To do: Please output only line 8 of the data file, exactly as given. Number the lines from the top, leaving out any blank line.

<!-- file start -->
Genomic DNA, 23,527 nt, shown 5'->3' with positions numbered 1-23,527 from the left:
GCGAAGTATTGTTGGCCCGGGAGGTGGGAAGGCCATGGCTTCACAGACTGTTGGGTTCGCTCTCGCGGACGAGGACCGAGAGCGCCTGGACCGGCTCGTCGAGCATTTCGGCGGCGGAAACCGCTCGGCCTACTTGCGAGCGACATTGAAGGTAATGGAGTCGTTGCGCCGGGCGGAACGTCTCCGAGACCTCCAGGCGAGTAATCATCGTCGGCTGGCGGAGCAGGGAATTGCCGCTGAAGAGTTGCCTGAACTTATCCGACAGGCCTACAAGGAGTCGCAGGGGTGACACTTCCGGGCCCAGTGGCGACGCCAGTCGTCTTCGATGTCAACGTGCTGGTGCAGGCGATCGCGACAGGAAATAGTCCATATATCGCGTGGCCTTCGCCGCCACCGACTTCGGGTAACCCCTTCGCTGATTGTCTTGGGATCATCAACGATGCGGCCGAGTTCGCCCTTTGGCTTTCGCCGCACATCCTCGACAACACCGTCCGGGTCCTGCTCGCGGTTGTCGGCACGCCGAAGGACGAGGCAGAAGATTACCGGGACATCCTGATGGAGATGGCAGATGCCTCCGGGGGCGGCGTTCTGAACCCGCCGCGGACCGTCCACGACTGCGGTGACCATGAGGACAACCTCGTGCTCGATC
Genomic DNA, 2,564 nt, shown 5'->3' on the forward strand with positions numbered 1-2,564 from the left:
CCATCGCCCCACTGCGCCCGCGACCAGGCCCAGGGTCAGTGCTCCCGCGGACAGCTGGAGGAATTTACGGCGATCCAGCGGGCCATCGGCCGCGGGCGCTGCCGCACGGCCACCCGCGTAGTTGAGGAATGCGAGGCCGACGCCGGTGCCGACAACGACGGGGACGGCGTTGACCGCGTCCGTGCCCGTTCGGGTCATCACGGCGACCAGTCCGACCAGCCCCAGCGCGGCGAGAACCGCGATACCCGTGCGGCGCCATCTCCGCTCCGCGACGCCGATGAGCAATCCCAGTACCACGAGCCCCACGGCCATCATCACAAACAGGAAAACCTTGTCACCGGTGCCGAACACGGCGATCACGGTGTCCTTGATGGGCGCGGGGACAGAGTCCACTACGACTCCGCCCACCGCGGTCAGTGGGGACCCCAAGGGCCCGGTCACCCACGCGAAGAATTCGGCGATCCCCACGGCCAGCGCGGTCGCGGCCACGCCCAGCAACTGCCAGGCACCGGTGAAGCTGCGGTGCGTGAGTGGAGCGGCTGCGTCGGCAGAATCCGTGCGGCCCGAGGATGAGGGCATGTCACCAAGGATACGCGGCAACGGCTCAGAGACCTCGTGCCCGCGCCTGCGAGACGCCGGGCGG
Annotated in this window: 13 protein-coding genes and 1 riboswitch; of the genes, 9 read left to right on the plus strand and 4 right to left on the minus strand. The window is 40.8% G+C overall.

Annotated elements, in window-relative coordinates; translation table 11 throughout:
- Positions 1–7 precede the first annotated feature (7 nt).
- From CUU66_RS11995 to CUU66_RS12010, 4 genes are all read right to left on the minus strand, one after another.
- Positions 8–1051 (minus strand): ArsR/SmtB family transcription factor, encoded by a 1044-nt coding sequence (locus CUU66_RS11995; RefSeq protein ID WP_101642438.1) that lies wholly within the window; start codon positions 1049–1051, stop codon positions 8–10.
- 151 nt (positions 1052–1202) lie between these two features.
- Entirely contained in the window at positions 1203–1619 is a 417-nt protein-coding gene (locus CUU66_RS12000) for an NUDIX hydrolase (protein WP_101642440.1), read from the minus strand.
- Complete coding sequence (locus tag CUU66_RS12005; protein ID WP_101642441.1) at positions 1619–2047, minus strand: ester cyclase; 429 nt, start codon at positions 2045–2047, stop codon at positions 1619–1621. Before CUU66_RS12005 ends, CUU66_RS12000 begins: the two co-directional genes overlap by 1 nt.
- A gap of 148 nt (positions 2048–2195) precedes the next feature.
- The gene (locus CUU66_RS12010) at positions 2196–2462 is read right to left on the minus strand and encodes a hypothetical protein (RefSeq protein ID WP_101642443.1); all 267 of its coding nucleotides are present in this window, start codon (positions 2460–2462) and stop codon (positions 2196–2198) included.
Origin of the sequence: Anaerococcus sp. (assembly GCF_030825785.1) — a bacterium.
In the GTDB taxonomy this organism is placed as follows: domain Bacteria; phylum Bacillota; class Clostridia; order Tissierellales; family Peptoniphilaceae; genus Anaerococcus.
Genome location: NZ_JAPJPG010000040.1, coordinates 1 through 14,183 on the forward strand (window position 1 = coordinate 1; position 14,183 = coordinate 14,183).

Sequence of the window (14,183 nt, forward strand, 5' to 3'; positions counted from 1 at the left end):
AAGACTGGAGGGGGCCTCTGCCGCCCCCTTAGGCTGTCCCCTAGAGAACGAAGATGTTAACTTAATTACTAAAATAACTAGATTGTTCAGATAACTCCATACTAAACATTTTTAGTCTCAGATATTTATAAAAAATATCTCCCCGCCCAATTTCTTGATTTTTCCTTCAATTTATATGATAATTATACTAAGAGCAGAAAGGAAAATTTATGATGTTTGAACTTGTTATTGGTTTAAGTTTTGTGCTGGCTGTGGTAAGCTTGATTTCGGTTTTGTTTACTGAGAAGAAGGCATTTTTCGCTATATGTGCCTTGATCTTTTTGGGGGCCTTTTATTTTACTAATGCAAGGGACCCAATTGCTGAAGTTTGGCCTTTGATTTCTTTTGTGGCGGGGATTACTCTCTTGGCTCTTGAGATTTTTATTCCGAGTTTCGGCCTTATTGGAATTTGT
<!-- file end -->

- From CUU66_RS11995 to CUU66_RS12010, 4 genes are all read right to left on the minus strand, one after another.